Often, the Doctor would use variations of the name, like the online handle "jsmith" (PROSE: Blue Box, Lonely), the French variation "Jean Forgeron", (COMIC: The Forgotten) or the German translation "Johann Schmidt". (PROSE: The Shadow in the Glass, AUDIO: Storm Warning, et al.)

Known uses of John Smith Edit

First Doctor Edit
Second Doctor Edit
Third Doctor Edit
Fourth Doctor Edit
Fifth Doctor Edit
Sixth Doctor Edit
Seventh Doctor Edit
Eighth Doctor Edit
War Doctor Edit
Ninth Doctor Edit
Tenth Doctor Edit
Eleventh Doctor Edit
Twelfth Doctor Edit

Doctor Who Edit

The name "Doctor Who" was applied to the Doctor on several occasions. When the First Doctor was using the name "Doctor Caligari" and someone remarked "Doctor who?" he replied "Yes, quite right." (TV: The Gunfighters) The computer WOTAN repeatedly referred to the First Doctor as "Doctor Who". (TV: The War Machines)

The Second Doctor briefly used the name Doktor von Wer (literally, 'Doctor [of] Who') during his visit to Scotland on 16 April 1746 (TV: The Highlanders) and once signed a message as "Dr W." (TV: The Underwater Menace)

Bessie's license plate during the Third Doctor's time at UNIT read WHO 1; (TV: Doctor Who and the Silurians) in the Doctor's seventh incarnation it read WHO 7, (TV: Battlefield) and in his eighth incarnation, WHO 8. (PROSE: The Dying Days) Miss Hawthorne referred to the Doctor as "the great wizard Qui Quae Quod"; those three words all mean "who" in Latin. (TV: The Dæmons)

The Fourth Doctor wrote a series of children's books during his time with UNIT which were mistakenly published under the name "Doctor Who": they were intended to be "The Doctor, Who Discovers Historical Mysteries", but the publishers presented it as "Doctor Who Discovers Historical Mysteries". (AUDIO: The Kingmaker)

K9 was heard on occasion making playful remarks related to the Who name. (TV: A Girl's Best Friend, Invasion of the Bane) Clive Finch's website called him "Doctor Who". (TV: Rose) Upon reading the Tenth Doctor's mind, Reinette remarked that "Doctor Who" was "more than just a secret". (TV: The Girl in the Fireplace) The oldest question in the universe was "Doctor Who?" (TV: The Wedding of River Song)

The Master addressed a postcard to the Third Doctor as "Dr Who". (COMIC: Fogbound) Missy later told Bill Potts that the Doctor's real name was "Doctor Who", before correcting herself to say that he had picked it in his childhood as an attempt to be mysterious, but that he had dropped the "Who" because it was "too on-the-nose". The Twelfth Doctor told Bill she was just trying to wind her up. He later identified himself as "Doctor Who" to Jorj. (TV: World Enough and Time)

The version of the Doctor in the Land of Fiction was known as Dr. Who. (PROSE: Prelude Conundrum, Conundrum, Head Games)

Theta Sigma Edit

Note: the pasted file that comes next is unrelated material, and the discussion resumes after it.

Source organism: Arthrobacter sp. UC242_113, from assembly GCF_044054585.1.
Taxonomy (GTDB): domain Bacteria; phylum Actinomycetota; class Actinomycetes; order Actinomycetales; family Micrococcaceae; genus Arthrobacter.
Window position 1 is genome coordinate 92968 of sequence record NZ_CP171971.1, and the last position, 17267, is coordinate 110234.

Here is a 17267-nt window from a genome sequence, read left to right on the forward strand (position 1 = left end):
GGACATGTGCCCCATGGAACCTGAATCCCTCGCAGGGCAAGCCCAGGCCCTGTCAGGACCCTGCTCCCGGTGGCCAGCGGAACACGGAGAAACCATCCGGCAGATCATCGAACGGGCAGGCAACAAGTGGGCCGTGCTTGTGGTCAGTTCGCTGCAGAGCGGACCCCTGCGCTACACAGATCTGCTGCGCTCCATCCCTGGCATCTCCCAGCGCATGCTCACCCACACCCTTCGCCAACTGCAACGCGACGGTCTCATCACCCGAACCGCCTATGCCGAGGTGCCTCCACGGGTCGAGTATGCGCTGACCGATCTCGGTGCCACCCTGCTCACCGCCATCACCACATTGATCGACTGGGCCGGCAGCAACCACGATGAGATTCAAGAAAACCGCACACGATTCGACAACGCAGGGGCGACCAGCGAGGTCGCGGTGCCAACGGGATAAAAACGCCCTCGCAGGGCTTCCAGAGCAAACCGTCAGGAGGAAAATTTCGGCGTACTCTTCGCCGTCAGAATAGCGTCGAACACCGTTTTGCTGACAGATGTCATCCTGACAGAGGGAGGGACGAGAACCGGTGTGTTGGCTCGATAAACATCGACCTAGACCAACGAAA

Theta Sigma, informally Thete and occasionally spelt "ΘΣ", was a nickname of the Doctor at the Time Lord Academy on Gallifrey. (TV: The Armageddon Factor, The Happiness Patrol; COMIC: Flashback) It identified him uniquely amongst the Time Lords and was not to be spoken outside of the Academy. (PROSE: Falls the Shadow)

When the Doctor's final incarnation permanently died during the first battle of the War, his coffin had the symbols for "Theta" and "Sigma" on it. (PROSE: Alien Bodies)

In an alternative timeline in which Rassilon failed to finish the Eye of Harmony before his death, the Doctor never left Gallifrey and became a commentator rather than a renegade Time Lord. He was known as Commentator Theta Sigma. (AUDIO: Forever)

Theta Sigma was part of River Song's message to the Doctor on the universe's oldest cliff-face. (TV: The Pandorica Opens)

K9 was improved by Time Lord Theta Sigma. (PROSE: K9 and the Beasts of Vega)

Oncoming Storm Edit

The Doctor was referred to as the "Oncoming Storm" by the Draconians, (PROSE: Love and War) and in in "the ancient legends of the Dalek homeworld". (TV: The Parting of the Ways) In Draconian, the title was pronounced "Karshtakavaar". (PROSE: Love and War) After being told of the title by the Ninth Doctor, (TV: The Parting of the Ways) Rose Tyler called the Tenth Doctor by the "Oncoming Storm" when she and Mickey Smith were being prepared for dissection by the Clockwork Droids. (TV: The Girl in the Fireplace)

The Tenth Doctor later introduced himself as the "Oncoming Storm" to a Dalek aboard of the Wayfarer, (PROSE: Prisoner of the Daleks) and referred to the title when confronting a rabbit he thought was a Zygon. (TV: The Day of the Doctor)

The Eleventh Doctor began calling himself the "Oncoming Storm" when he misinterpreted Shaun request to help the Kings Arms football team "annihilate" another team at a match. (TV: The Lodger) He later referred to the title when the Daleks forgot him. (TV: Asylum of the Daleks)